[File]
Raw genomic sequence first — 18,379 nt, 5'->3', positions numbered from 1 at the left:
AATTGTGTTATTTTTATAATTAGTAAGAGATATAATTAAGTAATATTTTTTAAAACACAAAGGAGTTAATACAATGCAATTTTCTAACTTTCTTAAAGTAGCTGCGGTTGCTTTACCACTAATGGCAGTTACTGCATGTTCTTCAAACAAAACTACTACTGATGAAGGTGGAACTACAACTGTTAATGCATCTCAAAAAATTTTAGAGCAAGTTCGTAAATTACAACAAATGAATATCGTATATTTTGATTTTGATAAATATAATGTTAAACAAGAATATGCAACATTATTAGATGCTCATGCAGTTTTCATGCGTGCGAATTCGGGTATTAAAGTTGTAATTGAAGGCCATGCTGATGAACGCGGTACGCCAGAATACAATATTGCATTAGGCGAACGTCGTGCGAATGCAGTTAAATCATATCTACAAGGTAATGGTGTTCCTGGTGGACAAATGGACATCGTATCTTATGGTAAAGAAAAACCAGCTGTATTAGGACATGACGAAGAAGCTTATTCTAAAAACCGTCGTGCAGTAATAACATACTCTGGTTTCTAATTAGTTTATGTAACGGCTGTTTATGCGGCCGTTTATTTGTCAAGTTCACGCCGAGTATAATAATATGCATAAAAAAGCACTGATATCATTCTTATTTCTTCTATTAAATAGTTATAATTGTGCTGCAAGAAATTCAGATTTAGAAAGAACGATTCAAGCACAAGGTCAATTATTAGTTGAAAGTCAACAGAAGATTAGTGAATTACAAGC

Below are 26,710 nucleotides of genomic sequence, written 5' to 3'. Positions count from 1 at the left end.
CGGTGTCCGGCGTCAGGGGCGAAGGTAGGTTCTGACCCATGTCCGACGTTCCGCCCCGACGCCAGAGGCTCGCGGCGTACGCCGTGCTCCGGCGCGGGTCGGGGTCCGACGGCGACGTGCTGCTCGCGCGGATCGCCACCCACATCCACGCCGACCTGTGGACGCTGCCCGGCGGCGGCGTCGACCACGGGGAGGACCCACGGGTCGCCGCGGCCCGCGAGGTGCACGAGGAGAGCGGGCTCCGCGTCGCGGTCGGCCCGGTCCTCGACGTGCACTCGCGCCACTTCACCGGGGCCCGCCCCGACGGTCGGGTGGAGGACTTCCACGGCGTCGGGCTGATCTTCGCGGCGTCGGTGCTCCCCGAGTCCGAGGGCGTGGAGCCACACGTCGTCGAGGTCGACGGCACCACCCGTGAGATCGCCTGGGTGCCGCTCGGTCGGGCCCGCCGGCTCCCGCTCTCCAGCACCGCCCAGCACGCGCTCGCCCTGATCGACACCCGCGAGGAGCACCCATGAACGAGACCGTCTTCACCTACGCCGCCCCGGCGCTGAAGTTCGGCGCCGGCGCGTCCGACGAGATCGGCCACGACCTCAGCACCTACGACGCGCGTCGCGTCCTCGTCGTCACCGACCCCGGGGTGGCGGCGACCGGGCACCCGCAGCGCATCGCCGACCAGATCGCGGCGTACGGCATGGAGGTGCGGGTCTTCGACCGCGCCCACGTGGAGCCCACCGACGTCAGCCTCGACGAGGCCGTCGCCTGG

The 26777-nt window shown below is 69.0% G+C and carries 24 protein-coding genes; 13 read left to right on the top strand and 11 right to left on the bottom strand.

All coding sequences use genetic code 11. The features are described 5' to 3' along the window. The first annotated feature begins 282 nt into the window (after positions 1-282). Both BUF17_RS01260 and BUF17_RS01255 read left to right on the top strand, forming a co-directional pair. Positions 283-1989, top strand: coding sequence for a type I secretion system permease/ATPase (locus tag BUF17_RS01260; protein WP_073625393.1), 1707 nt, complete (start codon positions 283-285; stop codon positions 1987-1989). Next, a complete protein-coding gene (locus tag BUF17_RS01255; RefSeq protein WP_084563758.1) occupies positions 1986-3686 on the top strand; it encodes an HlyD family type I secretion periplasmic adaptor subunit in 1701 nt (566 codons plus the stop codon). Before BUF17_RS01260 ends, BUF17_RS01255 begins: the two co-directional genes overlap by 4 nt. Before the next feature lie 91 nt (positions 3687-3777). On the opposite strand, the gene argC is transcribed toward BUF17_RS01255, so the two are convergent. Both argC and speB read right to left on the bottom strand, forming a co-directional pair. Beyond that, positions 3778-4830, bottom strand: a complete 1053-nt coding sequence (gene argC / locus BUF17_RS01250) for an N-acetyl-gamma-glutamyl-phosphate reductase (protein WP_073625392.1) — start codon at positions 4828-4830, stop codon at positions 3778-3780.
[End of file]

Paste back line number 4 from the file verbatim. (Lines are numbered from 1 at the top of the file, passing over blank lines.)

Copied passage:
CGGTGTCCGGCGTCAGGGGCGAAGGTAGGTTCTGACCCATGTCCGACGTTCCGCCCCGACGCCAGAGGCTCGCGGCGTACGCCGTGCTCCGGCGCGGGTCGGGGTCCGACGGCGACGTGCTGCTCGCGCGGATCGCCACCCACATCCACGCCGACCTGTGGACGCTGCCCGGCGGCGGCGTCGACCACGGGGAGGACCCACGGGTCGCCGCGGCCCGCGAGGTGCACGAGGAGAGCGGGCTCCGCGTCGCGGTCGGCCCGGTCCTCGACGTGCACTCGCGCCACTTCACCGGGGCCCGCCCCGACGGTCGGGTGGAGGACTTCCACGGCGTCGGGCTGATCTTCGCGGCGTCGGTGCTCCCCGAGTCCGAGGGCGTGGAGCCACACGTCGTCGAGGTCGACGGCACCACCCGTGAGATCGCCTGGGTGCCGCTCGGTCGGGCCCGCCGGCTCCCGCTCTCCAGCACCGCCCAGCACGCGCTCGCCCTGATCGACACCCGCGAGGAGCACCCATGAACGAGACCGTCTTCACCTACGCCGCCCCGGCGCTGAAGTTCGGCGCCGGCGCGTCCGACGAGATCGGCCACGACCTCAGCACCTACGACGCGCGTCGCGTCCTCGTCGTCACCGACCCCGGGGTGGCGGCGACCGGGCACCCGCAGCGCATCGCCGACCAGATCGCGGCGTACGGCATGGAGGTGCGGGTCTTCGACCGCGCCCACGTGGAGCCCACCGACGTCAGCCTCGACGAGGCCGTCGCCTGG